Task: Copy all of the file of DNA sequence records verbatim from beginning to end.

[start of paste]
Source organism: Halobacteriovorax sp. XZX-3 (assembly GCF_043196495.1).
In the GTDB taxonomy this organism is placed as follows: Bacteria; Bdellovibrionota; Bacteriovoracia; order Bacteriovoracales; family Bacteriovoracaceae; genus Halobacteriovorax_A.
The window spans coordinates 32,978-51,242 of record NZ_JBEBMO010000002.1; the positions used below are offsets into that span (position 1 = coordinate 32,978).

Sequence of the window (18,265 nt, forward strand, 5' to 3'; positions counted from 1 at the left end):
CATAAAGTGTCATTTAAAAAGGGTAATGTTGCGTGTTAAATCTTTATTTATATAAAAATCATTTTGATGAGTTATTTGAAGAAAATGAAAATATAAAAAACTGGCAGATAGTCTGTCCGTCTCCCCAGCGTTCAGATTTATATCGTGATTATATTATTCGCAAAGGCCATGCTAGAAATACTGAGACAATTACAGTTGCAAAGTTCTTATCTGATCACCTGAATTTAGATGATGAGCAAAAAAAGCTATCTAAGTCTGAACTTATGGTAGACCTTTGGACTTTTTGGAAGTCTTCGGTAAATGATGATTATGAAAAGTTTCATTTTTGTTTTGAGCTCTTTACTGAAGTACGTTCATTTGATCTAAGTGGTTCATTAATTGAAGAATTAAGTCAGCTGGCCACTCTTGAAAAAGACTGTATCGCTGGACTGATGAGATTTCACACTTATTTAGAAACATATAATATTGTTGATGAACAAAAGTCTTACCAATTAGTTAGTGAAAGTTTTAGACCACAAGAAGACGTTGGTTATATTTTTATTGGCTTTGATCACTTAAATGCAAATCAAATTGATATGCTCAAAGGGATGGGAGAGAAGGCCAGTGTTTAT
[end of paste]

Source organism: Halobacteriovorax sp. XZX-3 (assembly GCF_043196495.1).
In the GTDB taxonomy this organism is placed as follows: Bacteria; Bdellovibrionota; Bacteriovoracia; order Bacteriovoracales; family Bacteriovoracaceae; genus Halobacteriovorax_A.
The window spans coordinates 32,978-51,242 of record NZ_JBEBMO010000002.1; the positions used below are offsets into that span (position 1 = coordinate 32,978).

Sequence of the window (18,265 nt, forward strand, 5' to 3'; positions counted from 1 at the left end):
CATAAAGTGTCATTTAAAAAGGGTAATGTTGCGTGTTAAATCTTTATTTATATAAAAATCATTTTGATGAGTTATTTGAAGAAAATGAAAATATAAAAAACTGGCAGATAGTCTGTCCGTCTCCCCAGCGTTCAGATTTATATCGTGATTATATTATTCGCAAAGGCCATGCTAGAAATACTGAGACAATTACAGTTGCAAAGTTCTTATCTGATCACCTGAATTTAGATGATGAGCAAAAAAAGCTATCTAAGTCTGAACTTATGGTAGACCTTTGGACTTTTTGGAAGTCTTCGGTAAATGATGATTATGAAAAGTTTCATTTTTGTTTTGAGCTCTTTACTGAAGTACGTTCATTTGATCTAAGTGGTTCATTAATTGAAGAATTAAGTCAGCTGGCCACTCTTGAAAAAGACTGTATCGCTGGACTGATGAGATTTCACACTTATTTAGAAACATATAATATTGTTGATGAACAAAAGTCTTACCAATTAGTTAGTGAAAGTTTTAGACCACAAGAAGACGTTGGTTATATTTTTATTGGCTTTGATCACTTAAATGCAAATCAAATTGATATGCTCAAAGGGATGGGAGAGAAGGCCAGTGTTTAT